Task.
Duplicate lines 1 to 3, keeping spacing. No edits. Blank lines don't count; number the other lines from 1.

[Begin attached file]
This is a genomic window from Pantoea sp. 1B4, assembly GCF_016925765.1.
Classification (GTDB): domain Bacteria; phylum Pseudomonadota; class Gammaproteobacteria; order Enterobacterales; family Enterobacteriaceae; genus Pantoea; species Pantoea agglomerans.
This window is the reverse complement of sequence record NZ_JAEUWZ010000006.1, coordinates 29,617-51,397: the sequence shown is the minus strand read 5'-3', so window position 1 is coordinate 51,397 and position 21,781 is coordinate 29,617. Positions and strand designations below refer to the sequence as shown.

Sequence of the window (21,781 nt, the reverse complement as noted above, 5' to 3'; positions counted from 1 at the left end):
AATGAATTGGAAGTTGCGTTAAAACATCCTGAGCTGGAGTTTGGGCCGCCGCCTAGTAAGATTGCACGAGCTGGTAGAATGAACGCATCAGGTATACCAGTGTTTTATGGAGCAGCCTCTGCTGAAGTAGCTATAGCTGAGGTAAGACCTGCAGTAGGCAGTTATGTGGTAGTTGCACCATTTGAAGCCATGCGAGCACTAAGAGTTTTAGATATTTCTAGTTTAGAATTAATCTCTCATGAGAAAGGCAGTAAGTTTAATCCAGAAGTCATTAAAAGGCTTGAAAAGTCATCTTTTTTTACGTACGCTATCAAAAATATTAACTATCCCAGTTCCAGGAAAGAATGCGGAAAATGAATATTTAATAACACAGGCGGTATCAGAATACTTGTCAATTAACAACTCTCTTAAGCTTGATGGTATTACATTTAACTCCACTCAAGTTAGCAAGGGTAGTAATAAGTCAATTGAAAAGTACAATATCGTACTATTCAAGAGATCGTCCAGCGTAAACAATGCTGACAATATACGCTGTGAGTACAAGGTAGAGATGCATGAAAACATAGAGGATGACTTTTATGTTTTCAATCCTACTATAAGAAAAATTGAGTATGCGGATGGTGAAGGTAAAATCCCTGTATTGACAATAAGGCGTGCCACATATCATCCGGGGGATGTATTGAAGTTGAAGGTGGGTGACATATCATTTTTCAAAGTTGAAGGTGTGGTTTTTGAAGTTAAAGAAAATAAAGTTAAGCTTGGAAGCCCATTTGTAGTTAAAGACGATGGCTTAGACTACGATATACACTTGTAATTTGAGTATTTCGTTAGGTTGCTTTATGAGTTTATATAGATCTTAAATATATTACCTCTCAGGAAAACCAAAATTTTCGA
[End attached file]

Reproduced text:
This is a genomic window from Pantoea sp. 1B4, assembly GCF_016925765.1.
Classification (GTDB): domain Bacteria; phylum Pseudomonadota; class Gammaproteobacteria; order Enterobacterales; family Enterobacteriaceae; genus Pantoea; species Pantoea agglomerans.
This window is the reverse complement of sequence record NZ_JAEUWZ010000006.1, coordinates 29,617-51,397: the sequence shown is the minus strand read 5'-3', so window position 1 is coordinate 51,397 and position 21,781 is coordinate 29,617. Positions and strand designations below refer to the sequence as shown.